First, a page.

The Whānau Ora Commissioning Agency in New Zealand aims to improve the health and wellbeing of Māori people, by combining the traditional whānau (family unit) principles with more modern social value approaches. Chief operating officer Awerangi Tamihere – who spoke about listening to communities at the Social Value Matters conference earlier this month – shares how the two fit together.
For Māori communities, whānau (the family unit) is first and foremost.
Māori are the indigenous people of New Zealand, making up 16.5% of the population. The health and social statistics for Māori are staggering and show the appalling inequalities and hurdles they face to access quality services and opportunities. For example, Māori are two-and-a-half times more likely to die from diseases that are potentially preventable with timely and effective healthcare. And they are overrepresented in incarceration rates, negative health statistics, and material hardship, to name a few.
Whānau Ora is a policy adopted by the New Zealand government as a recognition that standard ways of delivering social and health services were not working for Māori families. It is a Māori, strengths-based and family-centred approach to wellbeing, and focuses on whanau, the family unit, as the decision-makers who determine their goals and aspirations.
The Whānau Ora Commissioning Agency (WOCA) is funded primarily by Te Puni Kokiri, the Ministry of Māori Development, to deliver Whānau Ora. We do this by commissioning programmes designed to respond to community needs through a network of more than 80 providers. Within these partnerships and the commissioning framework, we continually try to develop innovative and whānau-centred activities that positively change the lives of our whānau.
Since its inception in 2014, WOCA has asserted that there is more to a thriving community and nation than economic measures. Within the indigenous space, WOCA has initiated and led the conversation of what to measure, to ensure that the things that matter to whanau are brought to the forefront of best practice service delivery. This is because our focus is not just on today, but for tomorrow and for future generations of whānau.
Our focus is not just on today, but for tomorrow and for future generations of whānau
The problems are complex, and the solution isn’t simple. To make progress, we have to seek answers to some difficult questions:
To answer these, when WOCA was set up we started by scanning existing metrics. We came across several tools, of which the social value approach best resonated and aligned to our beliefs, mission and core principles.
The principles of social value are embedded in our strategy and operation. For instance, we developed our own indigenous outcomes framework and measures to guide and manage the implementation of our vision and activities. These bring us even closer to communities and whānau so that we can gain a clearer understanding of what changes they value most. For example, at the whānau level, we support whānau to determine their goals and provide pathways to achieve them by navigating and connecting them to the services and resources. At a community level, the whānau and communities identify their common interest and we have supported the development of collective impact initiatives to bolster the impact on the community and whānau.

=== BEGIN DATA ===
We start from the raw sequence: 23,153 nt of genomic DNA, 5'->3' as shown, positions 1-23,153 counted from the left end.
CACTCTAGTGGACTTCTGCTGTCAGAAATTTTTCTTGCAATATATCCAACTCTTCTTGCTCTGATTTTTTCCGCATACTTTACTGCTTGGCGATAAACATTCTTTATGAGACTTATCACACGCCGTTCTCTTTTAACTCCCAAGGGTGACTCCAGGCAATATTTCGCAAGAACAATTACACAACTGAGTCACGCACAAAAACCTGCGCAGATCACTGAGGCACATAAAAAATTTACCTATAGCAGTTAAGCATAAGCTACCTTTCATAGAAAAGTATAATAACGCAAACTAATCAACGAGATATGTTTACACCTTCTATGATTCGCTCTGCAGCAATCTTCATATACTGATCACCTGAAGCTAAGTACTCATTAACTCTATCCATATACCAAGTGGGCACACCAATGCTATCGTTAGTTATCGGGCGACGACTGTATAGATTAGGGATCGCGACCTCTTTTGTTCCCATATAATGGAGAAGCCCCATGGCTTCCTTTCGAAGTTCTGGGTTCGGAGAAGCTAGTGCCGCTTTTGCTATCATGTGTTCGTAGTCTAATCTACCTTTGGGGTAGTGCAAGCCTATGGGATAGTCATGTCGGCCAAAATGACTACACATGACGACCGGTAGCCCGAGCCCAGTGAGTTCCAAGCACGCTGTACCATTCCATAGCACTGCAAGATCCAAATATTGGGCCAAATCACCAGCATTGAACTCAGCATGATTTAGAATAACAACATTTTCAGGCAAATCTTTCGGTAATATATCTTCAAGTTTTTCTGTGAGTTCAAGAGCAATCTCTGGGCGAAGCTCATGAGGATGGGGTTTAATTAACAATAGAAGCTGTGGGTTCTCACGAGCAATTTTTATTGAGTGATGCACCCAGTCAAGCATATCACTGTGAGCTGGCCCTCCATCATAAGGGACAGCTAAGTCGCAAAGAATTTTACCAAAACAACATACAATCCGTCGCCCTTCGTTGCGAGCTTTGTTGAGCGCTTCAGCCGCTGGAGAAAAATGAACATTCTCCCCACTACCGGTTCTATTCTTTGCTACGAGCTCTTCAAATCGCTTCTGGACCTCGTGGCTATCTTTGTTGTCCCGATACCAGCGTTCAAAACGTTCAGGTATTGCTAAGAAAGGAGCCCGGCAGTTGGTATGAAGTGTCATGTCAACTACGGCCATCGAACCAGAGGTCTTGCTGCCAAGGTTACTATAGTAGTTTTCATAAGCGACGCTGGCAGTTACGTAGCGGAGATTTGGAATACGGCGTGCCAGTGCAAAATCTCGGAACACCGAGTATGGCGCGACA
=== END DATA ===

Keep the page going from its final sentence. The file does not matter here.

At the heart of our commissioning approach is the belief that when outcomes have been identified directly by whānau, they are well placed to have a strong sense of ownership of the resulting transformation for them and their whānau. Hence, achieving outcomes for and with whānau are much more likely to be sustained in the long term.
When outcomes have been identified directly by whānau, they are well placed to have a strong sense of ownership of the resulting transformation
The journey is not easy and has its fair share of bumps. We are in no way immune to the pressures of funding and traditional ways of operating. Consequently, we have had to remain flexible enough to respond to our environment while remaining rigid enough to keep our core values and the values of our whānau intact.
We believe that a transparent, iterative, ‘test and learn’ design approach is needed to respond to the ever-changing needs of the whānau and be accountable to them and the investors. This starts with a deep understanding of the needs of the community and people. It means supporting a variety of service providers to develop a range of potential solutions taking different approaches. It means developing partnerships and working together for a sustainable long term change. It implies acknowledging the successes and failures, and committing to being honest and open to ‘what works, for whom and where’. It means sharing what we’ve learnt and building capacity to move forward and adapt to the times.
At the Whānau Ora Commissioning Agency, we’re committed to playing our part in supporting the journeys of our whānau to achieve their goals and aspirations. For this, we’ll continue to advocate the needs of the people to agencies and investors, examine relevant investments and practices, and to have an honest, open conversation about what’s worked and what hasn’t. Looking to the future we’re excited to carry on to embed this movement of social value into the ecosystems that design, support and deliver to the people, because: He aha te mea nui o te ao. He tāngata, he tāngata, he tāngata. What is the most important thing in the world? It is people, it is people, it is people.
This article was originally published in Pioneer’s Post and is shared here with permission